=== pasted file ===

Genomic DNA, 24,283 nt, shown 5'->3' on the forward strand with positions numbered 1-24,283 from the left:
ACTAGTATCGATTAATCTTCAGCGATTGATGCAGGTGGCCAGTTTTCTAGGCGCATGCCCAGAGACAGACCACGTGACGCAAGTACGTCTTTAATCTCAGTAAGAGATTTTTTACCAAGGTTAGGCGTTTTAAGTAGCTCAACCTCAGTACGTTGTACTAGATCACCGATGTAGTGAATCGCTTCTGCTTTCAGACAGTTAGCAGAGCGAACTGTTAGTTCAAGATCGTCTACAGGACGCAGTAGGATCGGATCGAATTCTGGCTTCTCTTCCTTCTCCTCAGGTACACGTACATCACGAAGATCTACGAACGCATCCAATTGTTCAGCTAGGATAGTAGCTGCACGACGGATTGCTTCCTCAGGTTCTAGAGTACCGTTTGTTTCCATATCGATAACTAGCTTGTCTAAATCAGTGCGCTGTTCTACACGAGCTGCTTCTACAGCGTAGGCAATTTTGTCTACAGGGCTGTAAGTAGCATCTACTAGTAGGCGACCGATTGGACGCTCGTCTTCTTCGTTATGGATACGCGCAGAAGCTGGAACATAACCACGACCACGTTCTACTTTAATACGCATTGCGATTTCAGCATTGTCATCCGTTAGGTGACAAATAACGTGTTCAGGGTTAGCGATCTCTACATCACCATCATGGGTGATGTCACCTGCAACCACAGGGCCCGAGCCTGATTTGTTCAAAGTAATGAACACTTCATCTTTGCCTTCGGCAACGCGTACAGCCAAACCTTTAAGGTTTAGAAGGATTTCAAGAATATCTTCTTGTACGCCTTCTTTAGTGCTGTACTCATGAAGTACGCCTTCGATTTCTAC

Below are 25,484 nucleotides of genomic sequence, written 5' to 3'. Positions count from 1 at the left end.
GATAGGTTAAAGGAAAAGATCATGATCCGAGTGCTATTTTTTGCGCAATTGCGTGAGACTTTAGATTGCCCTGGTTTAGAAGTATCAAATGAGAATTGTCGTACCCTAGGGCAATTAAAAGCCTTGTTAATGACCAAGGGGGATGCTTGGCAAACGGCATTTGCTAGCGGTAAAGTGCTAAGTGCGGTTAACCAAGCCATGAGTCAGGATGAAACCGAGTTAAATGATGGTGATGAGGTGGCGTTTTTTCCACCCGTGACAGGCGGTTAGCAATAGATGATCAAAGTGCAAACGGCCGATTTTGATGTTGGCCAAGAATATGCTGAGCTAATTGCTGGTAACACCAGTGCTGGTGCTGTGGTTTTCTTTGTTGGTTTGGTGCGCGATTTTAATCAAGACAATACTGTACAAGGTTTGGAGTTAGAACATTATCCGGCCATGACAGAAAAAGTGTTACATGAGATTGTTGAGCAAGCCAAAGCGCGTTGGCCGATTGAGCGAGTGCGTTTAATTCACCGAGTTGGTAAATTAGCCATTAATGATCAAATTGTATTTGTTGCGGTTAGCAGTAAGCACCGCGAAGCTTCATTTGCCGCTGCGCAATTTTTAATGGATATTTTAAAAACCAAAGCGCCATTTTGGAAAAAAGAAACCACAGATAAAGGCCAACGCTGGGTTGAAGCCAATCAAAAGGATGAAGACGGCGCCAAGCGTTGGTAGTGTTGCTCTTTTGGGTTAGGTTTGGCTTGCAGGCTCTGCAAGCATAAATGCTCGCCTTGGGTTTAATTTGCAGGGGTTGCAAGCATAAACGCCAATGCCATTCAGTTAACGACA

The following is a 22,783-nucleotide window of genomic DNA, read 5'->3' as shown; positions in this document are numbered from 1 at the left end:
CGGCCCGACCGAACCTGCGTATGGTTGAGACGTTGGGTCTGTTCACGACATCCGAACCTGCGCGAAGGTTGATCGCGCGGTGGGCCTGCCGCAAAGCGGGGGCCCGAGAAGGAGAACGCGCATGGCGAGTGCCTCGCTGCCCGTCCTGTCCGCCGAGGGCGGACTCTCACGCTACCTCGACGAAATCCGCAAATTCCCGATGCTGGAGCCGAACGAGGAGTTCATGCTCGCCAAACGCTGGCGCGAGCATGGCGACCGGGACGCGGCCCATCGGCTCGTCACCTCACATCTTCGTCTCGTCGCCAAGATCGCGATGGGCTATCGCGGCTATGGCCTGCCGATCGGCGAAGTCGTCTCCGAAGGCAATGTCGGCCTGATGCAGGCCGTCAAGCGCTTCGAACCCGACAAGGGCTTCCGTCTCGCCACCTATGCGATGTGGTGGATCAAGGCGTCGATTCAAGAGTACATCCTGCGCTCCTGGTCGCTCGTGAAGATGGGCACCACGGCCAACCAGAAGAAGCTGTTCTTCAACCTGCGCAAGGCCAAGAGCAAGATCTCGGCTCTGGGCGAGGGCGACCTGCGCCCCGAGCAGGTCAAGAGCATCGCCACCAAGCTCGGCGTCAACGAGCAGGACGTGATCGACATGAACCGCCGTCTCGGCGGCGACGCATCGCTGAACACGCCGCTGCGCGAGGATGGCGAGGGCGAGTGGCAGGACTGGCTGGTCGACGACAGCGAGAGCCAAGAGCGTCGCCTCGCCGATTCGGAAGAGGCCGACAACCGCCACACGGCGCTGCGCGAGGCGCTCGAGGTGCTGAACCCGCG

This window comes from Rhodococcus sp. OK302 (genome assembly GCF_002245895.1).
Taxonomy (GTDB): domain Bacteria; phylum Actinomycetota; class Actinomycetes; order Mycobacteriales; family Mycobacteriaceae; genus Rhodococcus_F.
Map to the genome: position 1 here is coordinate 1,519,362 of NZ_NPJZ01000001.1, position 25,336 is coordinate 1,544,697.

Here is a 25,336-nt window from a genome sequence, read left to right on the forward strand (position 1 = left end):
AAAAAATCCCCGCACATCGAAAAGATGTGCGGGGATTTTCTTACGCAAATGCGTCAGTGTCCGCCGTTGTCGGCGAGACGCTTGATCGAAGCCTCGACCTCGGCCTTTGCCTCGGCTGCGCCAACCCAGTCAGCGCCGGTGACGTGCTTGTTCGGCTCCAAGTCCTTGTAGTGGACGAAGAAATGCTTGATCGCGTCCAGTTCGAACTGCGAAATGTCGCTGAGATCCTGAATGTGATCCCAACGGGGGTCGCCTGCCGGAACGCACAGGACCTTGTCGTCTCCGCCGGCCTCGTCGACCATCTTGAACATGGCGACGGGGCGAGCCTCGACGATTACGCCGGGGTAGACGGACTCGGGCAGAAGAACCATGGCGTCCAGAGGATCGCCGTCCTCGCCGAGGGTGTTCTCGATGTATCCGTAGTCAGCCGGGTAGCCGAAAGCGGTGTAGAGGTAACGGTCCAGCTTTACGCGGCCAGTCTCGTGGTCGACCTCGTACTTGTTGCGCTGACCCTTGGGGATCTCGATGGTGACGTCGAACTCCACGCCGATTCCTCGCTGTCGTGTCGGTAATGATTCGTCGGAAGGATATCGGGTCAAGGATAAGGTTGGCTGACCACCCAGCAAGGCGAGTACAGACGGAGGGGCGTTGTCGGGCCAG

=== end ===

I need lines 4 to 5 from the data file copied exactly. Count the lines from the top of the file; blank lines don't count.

GATAGGTTAAAGGAAAAGATCATGATCCGAGTGCTATTTTTTGCGCAATTGCGTGAGACTTTAGATTGCCCTGGTTTAGAAGTATCAAATGAGAATTGTCGTACCCTAGGGCAATTAAAAGCCTTGTTAATGACCAAGGGGGATGCTTGGCAAACGGCATTTGCTAGCGGTAAAGTGCTAAGTGCGGTTAACCAAGCCATGAGTCAGGATGAAACCGAGTTAAATGATGGTGATGAGGTGGCGTTTTTTCCACCCGTGACAGGCGGTTAGCAATAGATGATCAAAGTGCAAACGGCCGATTTTGATGTTGGCCAAGAATATGCTGAGCTAATTGCTGGTAACACCAGTGCTGGTGCTGTGGTTTTCTTTGTTGGTTTGGTGCGCGATTTTAATCAAGACAATACTGTACAAGGTTTGGAGTTAGAACATTATCCGGCCATGACAGAAAAAGTGTTACATGAGATTGTTGAGCAAGCCAAAGCGCGTTGGCCGATTGAGCGAGTGCGTTTAATTCACCGAGTTGGTAAATTAGCCATTAATGATCAAATTGTATTTGTTGCGGTTAGCAGTAAGCACCGCGAAGCTTCATTTGCCGCTGCGCAATTTTTAATGGATATTTTAAAAACCAAAGCGCCATTTTGGAAAAAAGAAACCACAGATAAAGGCCAACGCTGGGTTGAAGCCAATCAAAAGGATGAAGACGGCGCCAAGCGTTGGTAGTGTTGCTCTTTTGGGTTAGGTTTGGCTTGCAGGCTCTGCAAGCATAAATGCTCGCCTTGGGTTTAATTTGCAGGGGTTGCAAGCATAAACGCCAATGCCATTCAGTTAACGACA

The following is a 22,783-nucleotide window of genomic DNA, read 5'->3' as shown; positions in this document are numbered from 1 at the left end: